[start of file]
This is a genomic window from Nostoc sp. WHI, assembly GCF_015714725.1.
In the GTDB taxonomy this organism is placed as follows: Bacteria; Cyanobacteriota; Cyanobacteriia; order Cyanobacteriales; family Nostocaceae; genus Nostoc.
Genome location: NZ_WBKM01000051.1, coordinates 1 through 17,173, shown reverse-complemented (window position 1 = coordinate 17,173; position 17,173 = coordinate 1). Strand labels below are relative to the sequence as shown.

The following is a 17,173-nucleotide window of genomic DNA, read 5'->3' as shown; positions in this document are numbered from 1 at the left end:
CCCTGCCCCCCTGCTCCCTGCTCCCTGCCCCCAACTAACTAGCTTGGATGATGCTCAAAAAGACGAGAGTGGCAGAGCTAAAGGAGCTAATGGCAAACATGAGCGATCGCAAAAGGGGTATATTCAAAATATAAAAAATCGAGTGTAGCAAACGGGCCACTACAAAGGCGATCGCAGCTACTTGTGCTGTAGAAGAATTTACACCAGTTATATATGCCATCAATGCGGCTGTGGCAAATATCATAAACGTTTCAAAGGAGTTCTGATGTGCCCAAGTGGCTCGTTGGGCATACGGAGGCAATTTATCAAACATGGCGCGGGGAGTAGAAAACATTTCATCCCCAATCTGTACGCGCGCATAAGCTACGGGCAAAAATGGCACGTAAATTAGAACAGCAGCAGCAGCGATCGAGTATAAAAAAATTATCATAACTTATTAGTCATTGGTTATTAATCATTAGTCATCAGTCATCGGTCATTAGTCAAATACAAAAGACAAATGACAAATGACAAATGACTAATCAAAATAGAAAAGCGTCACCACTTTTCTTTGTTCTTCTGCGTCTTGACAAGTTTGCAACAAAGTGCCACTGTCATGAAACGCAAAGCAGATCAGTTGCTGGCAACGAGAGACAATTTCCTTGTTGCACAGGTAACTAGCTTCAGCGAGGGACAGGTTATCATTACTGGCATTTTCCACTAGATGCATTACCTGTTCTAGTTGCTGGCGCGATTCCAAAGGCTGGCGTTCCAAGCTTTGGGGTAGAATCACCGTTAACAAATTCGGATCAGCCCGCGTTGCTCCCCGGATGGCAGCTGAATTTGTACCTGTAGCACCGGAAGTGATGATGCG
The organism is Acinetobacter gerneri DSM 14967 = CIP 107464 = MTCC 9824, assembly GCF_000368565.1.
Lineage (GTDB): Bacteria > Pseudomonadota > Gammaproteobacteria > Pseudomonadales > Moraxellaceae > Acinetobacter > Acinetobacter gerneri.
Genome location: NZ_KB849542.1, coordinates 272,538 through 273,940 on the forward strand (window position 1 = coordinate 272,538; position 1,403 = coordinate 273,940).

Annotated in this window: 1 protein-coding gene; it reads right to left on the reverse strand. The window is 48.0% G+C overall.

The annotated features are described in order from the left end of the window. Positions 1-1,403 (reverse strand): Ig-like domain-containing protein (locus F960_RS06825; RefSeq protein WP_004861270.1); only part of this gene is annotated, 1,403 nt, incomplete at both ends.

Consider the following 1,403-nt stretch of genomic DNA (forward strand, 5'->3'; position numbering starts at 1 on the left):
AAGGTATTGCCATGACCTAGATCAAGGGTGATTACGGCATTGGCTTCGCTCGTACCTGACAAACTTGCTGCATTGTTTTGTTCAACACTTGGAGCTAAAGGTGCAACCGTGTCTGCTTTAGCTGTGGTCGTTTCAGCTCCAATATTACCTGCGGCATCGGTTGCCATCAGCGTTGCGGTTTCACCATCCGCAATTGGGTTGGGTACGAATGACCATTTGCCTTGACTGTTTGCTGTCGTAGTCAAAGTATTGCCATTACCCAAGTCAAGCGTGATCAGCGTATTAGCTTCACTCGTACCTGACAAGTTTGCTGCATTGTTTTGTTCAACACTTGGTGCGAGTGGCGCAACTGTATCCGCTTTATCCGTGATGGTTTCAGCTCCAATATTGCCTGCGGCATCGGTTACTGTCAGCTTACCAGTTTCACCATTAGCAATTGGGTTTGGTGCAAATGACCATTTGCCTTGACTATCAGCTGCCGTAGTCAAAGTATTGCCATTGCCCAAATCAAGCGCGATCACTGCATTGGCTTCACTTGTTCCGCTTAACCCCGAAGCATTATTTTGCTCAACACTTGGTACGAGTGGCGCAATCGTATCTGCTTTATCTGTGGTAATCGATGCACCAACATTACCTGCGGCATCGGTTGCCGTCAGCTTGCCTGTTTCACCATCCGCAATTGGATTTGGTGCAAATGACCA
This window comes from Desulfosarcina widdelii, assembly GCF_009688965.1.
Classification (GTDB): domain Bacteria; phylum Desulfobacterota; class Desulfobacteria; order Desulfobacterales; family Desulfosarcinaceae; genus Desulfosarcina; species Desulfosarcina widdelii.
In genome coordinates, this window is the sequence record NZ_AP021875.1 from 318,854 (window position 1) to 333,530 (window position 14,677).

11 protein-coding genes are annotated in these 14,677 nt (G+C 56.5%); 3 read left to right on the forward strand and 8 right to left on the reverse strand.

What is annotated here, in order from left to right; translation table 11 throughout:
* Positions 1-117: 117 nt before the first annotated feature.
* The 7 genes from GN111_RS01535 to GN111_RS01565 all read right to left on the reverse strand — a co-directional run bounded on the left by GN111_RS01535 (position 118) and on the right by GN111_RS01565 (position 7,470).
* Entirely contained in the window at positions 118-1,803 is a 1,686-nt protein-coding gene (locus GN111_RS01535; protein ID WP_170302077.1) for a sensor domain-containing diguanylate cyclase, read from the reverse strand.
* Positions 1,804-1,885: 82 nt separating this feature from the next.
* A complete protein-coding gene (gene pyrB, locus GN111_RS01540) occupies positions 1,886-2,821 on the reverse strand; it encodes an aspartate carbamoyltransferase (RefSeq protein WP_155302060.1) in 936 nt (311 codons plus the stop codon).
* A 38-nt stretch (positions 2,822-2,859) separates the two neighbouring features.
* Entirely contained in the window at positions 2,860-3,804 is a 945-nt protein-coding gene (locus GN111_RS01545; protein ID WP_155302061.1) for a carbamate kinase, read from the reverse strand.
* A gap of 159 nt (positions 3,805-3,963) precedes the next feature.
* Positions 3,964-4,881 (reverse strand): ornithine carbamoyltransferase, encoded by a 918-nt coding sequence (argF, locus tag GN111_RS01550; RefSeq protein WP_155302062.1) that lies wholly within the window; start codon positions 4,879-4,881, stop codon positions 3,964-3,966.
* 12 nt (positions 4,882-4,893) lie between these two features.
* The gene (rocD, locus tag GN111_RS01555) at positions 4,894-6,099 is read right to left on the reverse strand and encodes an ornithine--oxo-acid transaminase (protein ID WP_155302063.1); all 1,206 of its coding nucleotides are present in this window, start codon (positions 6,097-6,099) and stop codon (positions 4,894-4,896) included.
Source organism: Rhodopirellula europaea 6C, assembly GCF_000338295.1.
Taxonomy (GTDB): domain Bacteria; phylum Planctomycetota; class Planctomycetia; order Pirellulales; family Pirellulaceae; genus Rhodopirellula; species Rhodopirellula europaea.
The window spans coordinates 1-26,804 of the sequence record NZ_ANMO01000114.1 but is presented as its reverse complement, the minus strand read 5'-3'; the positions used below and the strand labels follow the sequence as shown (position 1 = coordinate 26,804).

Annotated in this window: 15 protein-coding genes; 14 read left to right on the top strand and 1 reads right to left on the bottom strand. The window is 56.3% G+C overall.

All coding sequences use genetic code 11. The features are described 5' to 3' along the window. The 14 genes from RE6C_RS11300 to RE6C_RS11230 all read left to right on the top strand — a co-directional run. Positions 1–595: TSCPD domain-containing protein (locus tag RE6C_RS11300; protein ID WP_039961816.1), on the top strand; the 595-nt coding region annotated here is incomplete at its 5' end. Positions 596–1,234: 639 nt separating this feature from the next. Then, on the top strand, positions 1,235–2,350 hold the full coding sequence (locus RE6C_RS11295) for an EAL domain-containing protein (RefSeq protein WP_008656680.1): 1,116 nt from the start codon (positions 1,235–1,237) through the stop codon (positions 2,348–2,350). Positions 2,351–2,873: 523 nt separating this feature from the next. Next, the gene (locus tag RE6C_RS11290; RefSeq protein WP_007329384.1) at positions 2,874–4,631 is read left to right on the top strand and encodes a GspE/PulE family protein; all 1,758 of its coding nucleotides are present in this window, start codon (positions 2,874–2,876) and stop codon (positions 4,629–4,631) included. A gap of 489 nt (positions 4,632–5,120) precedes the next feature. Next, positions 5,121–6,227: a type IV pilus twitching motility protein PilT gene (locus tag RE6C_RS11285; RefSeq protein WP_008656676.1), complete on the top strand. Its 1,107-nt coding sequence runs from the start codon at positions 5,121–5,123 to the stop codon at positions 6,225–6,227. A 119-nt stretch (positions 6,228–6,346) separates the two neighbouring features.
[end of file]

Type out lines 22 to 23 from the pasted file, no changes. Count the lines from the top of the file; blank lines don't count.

* A complete protein-coding gene (gene pyrB, locus GN111_RS01540) occupies positions 1,886-2,821 on the reverse strand; it encodes an aspartate carbamoyltransferase (RefSeq protein WP_155302060.1) in 936 nt (311 codons plus the stop codon).
* A 38-nt stretch (positions 2,822-2,859) separates the two neighbouring features.